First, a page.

And we know nothing is permanent. I attended a service in Denver where the speaker said something quite profound and beautiful. She talked about how this kind of destruction and chaos was a WAY OF LIFE for many people in the world and that we as Americans are so sheltered from it. Not as an excuse to just deal with the violence or as a kind of suck it up, don’t cry over spilled milk exhortation. But rather she was pointing out how countless others rise above on a daily basis, overcoming evil with good. That no matter what happens, our spirit will prevail because we are strong and resilient.
At the time, I thought here! here! huzzah and stuff! Say yes to the human spirit! We are invincible! hip hip hooray! Pass me a beer!
Years later though, her words would echo. Years later I would realize that it is the single greatest lie we tell ourselves – everything will be ok because we’ll make it ok. I learned the hard way – not so much. I was going to fail and that miserably. I was going to make colossal mistakes. I was going to screw up and fall flat on my face and sit with the pigs thinking even these pigs eat better than me. And just like the story Jesus told of that son who ran from home, a son of a wealthy man who gave him all he could ever need and want, I knew all I needed to do was go home and just try to serve my Father.
“I tried so hard and got so far
In the end it doesn’t even matter.
I had to fall to lose it all
In the end it doesn’t even matter.”
– In the end
The words can seem like a cop out. I’m giving up because it doesn’t matter. That’s how I felt at the time of that drive. That’s what I meant by it when I sang it at the top of my lungs driving down the interstate at 90 some mph in the middle of the night.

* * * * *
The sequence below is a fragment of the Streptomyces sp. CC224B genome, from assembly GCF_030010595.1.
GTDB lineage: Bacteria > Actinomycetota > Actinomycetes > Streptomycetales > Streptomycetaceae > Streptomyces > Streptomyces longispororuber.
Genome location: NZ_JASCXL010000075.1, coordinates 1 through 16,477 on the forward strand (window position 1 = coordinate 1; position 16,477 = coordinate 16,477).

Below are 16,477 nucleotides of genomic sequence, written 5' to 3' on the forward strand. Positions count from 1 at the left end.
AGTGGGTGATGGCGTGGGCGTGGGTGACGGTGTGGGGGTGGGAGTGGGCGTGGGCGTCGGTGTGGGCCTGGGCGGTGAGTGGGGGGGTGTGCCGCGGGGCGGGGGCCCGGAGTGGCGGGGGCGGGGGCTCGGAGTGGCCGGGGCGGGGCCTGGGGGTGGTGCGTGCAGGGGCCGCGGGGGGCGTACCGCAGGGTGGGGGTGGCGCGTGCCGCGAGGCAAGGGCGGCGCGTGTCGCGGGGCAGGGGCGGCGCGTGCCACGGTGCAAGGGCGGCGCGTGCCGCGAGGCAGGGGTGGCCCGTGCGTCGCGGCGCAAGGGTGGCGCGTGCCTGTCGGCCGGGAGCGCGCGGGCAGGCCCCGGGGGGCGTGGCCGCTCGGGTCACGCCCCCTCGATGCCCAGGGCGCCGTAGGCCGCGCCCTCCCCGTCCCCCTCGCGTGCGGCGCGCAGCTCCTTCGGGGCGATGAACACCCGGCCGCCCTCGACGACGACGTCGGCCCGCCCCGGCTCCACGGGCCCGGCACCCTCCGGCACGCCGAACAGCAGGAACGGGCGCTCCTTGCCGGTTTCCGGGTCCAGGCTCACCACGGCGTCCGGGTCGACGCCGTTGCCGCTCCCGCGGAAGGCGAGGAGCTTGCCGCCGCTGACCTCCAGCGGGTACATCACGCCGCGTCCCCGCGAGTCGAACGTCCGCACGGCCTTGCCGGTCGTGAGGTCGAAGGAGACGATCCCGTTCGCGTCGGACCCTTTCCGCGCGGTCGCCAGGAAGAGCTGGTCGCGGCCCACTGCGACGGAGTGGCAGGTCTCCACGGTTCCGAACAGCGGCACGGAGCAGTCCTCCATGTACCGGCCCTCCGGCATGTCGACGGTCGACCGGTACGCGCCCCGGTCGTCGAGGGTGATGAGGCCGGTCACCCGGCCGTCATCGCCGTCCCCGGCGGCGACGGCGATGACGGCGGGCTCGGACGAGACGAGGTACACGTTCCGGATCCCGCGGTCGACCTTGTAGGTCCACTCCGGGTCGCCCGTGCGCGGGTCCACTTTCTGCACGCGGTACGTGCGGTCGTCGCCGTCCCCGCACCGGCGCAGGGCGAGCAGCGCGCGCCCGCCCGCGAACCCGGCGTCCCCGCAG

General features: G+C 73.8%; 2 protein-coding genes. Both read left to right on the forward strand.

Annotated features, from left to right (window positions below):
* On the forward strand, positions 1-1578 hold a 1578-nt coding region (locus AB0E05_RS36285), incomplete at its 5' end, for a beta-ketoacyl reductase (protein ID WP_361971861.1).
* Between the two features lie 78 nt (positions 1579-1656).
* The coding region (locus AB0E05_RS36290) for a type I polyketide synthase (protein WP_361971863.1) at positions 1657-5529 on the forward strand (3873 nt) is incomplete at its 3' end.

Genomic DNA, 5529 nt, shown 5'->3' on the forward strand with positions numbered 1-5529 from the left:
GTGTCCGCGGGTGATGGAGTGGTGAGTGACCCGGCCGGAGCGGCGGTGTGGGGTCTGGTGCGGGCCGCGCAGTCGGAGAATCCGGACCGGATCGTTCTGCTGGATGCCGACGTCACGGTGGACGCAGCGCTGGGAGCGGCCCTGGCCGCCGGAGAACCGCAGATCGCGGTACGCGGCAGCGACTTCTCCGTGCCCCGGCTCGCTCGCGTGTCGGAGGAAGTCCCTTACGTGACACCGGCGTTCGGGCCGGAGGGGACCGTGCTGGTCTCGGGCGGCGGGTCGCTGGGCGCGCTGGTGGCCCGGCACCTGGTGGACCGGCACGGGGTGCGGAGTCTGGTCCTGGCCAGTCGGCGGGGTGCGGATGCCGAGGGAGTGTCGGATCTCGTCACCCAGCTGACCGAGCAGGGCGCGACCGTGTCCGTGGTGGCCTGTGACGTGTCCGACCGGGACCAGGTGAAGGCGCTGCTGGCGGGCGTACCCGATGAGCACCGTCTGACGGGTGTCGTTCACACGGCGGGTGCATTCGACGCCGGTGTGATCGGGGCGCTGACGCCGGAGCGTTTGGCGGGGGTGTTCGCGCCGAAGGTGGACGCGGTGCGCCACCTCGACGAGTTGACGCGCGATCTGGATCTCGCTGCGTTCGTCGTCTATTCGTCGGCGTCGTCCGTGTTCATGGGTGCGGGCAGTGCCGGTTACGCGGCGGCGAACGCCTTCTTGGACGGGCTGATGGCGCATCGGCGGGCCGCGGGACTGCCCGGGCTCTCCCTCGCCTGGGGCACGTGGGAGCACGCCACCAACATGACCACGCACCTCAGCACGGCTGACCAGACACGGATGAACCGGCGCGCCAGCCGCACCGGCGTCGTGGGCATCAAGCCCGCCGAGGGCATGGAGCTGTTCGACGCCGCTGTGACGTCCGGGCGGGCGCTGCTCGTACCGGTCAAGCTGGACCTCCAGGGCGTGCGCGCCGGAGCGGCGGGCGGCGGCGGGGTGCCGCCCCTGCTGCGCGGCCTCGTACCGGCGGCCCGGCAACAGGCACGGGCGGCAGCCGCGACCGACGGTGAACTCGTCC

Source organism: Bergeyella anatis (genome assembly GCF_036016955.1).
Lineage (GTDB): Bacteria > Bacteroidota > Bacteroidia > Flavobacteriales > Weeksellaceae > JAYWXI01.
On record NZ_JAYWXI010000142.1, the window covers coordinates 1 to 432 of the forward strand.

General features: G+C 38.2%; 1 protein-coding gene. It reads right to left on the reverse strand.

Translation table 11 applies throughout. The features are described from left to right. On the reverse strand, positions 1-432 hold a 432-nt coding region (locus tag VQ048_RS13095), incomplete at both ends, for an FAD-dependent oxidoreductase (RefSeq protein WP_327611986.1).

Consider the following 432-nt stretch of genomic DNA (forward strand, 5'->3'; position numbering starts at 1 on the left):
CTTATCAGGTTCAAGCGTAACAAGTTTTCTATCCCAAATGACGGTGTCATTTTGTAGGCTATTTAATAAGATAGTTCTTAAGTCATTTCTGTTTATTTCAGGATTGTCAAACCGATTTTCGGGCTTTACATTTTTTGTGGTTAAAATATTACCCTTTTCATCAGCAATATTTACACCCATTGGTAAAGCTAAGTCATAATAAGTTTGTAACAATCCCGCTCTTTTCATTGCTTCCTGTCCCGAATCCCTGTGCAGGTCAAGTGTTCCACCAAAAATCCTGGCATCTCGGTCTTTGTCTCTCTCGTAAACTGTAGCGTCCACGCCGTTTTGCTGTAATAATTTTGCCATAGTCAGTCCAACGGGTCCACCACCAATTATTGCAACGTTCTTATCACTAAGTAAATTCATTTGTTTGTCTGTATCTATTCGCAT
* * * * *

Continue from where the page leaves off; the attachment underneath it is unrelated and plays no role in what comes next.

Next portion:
But fast forward to now and the words change their tune. The words become not a resignation to despair and meaninglessness, but rather an admittance of a larger truth that there is nothing, in the end, that matters. We build, we accomplish, we conquer, we achieve, we try. But in the end the things that last into eternity are simply what we have learned and how we have grown and whose lives we have touched.
But more than that, the words became this rallying cry of relinquishing my life to a Father who truly knows best. To a Father who cares about me, my soul, my body, my mind, my health, my ambitions, my dreams, much more than I do and much more than I used to give Him credit for. The truth of the matter was I realized I needed to stop trying so damn hard and to admit and accept the work HE has done on my behalf – to know that nothing I do will ever be enough, and that my only contribution is to admit my need of Him.
It hasn’t been and won’t ever be smooth sailing from here out. I pray that I won’t have that kind of epic drive any time soon, if ever. I was reminded of that drive as I was driving to the ER recently, but there was an overwhelming sense of hope where the Linkin Park album would not have had the same ring to it. Instead, I was singing “I need Thee every hour” and “There is a Peace that settles your soul” and in the midst of crisis and fear, I hear a still small voice instead of a screaming slightly off pitch one.
That’s not to say I don’t still love this song 🙂